When air masses meet, they create weather fronts. The air masses typically have different temperatures and densities so their impact on weather will depend on the type of front created.
What is a Front?
Sam is sitting on his front porch, watching his dog play. Suddenly, he gets shivers from the cold air. Before he knows it, the weather has changed and his dad is calling him inside before it rains. ‘What happened?’ asked Sam. Sam’s dad responds that he just experienced a front.
A front is when two air masses meet and create some type of weather or precipitation (water we get from the atmosphere). The density (or how much mass and volume something takes up) of an air mass are different so it causes a change in the air. When the air becomes warmer, the molecules spread out and cause the air molecules to go up. When air becomes colder, the molecules come closer to together and cause the air molecules to go down. When air masses meet, we get a few different types of fronts.
What is a Cold Front?
A cold front happens when a colder air mass meets and pushes a warm air mass up. When the two meet, the density of the cold air mass pushes the less dense warm air mass up. Imagine flipping a glass plate and a paper plate upside down and ramming them into each other, the paper plate will slide over top of the glass plate because it weighs less. This is like a cold front.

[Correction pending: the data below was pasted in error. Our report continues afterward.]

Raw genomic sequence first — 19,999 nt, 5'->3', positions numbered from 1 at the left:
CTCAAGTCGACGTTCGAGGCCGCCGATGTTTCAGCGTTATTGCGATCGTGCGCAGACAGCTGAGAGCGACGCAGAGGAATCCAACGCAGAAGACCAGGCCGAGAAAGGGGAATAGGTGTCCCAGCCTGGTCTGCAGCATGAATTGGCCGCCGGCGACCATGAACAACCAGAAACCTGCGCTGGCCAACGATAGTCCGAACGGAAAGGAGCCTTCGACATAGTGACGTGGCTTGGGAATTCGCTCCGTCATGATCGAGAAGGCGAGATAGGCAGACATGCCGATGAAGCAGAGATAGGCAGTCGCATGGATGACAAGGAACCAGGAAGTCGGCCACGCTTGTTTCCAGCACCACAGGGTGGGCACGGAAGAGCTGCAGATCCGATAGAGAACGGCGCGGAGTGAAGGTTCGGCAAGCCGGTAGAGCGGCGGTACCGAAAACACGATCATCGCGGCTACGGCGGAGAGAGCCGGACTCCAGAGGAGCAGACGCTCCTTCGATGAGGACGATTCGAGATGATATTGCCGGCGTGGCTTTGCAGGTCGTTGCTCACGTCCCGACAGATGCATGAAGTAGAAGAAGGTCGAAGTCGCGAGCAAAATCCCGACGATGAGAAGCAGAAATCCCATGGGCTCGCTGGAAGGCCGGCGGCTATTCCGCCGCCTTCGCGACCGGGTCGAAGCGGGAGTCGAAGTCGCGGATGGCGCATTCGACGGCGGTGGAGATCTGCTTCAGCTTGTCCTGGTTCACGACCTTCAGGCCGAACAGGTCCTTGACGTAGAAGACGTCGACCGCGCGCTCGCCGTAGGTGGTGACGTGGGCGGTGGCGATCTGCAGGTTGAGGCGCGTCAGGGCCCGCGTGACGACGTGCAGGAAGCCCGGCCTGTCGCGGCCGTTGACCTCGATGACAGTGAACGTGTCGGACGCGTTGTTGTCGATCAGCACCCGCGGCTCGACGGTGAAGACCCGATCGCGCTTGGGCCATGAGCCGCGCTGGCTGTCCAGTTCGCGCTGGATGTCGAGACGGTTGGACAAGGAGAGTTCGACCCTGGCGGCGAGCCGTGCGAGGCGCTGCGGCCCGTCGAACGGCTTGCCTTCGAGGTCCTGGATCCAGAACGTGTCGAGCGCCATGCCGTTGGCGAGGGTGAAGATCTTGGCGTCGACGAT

The temperature of the air becomes colder because the warm air is pushed up higher into the atmosphere and replaced with the colder air. A cold front also causes thunderstorms and heavy precipitation.
What is a Warm Front?
A warm front happens when a warm air mass takes over a colder air mass. The warm air mass replaces the cold air molecules in the cold air mass. The temperature of the air becomes warmer as the cold air is pushed back. The amount of water in the air (or humidity) will usually increase causing precipitation. The precipitation is usually lighter than in a cold front.
What is a Stationary Front?
A stationary front is when a warm air mass and a cold air mass meet. The warm air and cold air sit against each other and do not move. The cold air is not able to make the warm air mass move up so the air stays in the same spot. If the air masses start to move, the front will change to either a cold front or warm front depending on the movement of the cold air.
What is an Occluded Front?
An occluded front happens when a cold front over takes a warm front in a low pressure area, which is an area that has spread out air molecules. The movement of the warm air up into the atmosphere helps build energy so the low pressure system can build. When a low pressure system builds up enough, it can become a tropical storm and possibly a hurricane.
Fronts are created when two air masses meet. When a front is created, weather such as storms and precipitation happen. A cold front is when the cold air mass takes over the warm air mass causing it go up into the atmosphere. A warm front is when a warm air mass takes over a cold air mass leaving warm air. A stationary front is when neither the warm air mass or cold air mass moves. And, an occluded front is when a cold front is created in a low pressure area.